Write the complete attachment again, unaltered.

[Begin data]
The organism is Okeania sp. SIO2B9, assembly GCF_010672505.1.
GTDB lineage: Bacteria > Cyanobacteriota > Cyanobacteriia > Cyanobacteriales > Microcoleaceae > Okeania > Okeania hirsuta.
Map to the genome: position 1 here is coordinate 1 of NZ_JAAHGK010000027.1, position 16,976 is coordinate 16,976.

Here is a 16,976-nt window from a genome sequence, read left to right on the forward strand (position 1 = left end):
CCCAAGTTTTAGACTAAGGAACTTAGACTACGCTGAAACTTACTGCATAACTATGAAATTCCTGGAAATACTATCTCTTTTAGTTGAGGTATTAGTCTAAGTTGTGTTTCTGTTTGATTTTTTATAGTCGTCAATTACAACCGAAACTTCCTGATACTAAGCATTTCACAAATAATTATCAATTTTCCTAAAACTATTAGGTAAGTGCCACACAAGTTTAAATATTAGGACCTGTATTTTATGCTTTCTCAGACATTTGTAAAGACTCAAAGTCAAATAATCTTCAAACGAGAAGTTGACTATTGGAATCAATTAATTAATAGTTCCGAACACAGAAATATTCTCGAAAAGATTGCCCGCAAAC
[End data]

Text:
The organism is Okeania sp. SIO2B9, assembly GCF_010672505.1.
GTDB lineage: Bacteria > Cyanobacteriota > Cyanobacteriia > Cyanobacteriales > Microcoleaceae > Okeania > Okeania hirsuta.
Map to the genome: position 1 here is coordinate 1 of NZ_JAAHGK010000027.1, position 16,976 is coordinate 16,976.

Here is a 16,976-nt window from a genome sequence, read left to right on the forward strand (position 1 = left end):
CCCAAGTTTTAGACTAAGGAACTTAGACTACGCTGAAACTTACTGCATAACTATGAAATTCCTGGAAATACTATCTCTTTTAGTTGAGGTATTAGTCTAAGTTGTGTTTCTGTTTGATTTTTTATAGTCGTCAATTACAACCGAAACTTCCTGATACTAAGCATTTCACAAATAATTATCAATTTTCCTAAAACTATTAGGTAAGTGCCACACAAGTTTAAATATTAGGACCTGTATTTTATGCTTTCTCAGACATTTGTAAAGACTCAAAGTCAAATAATCTTCAAACGAGAAGTTGACTATTGGAATCAATTAATTAATAGTTCCGAACACAGAAATATTCTCGAAAAGATTGCCCGCAAAC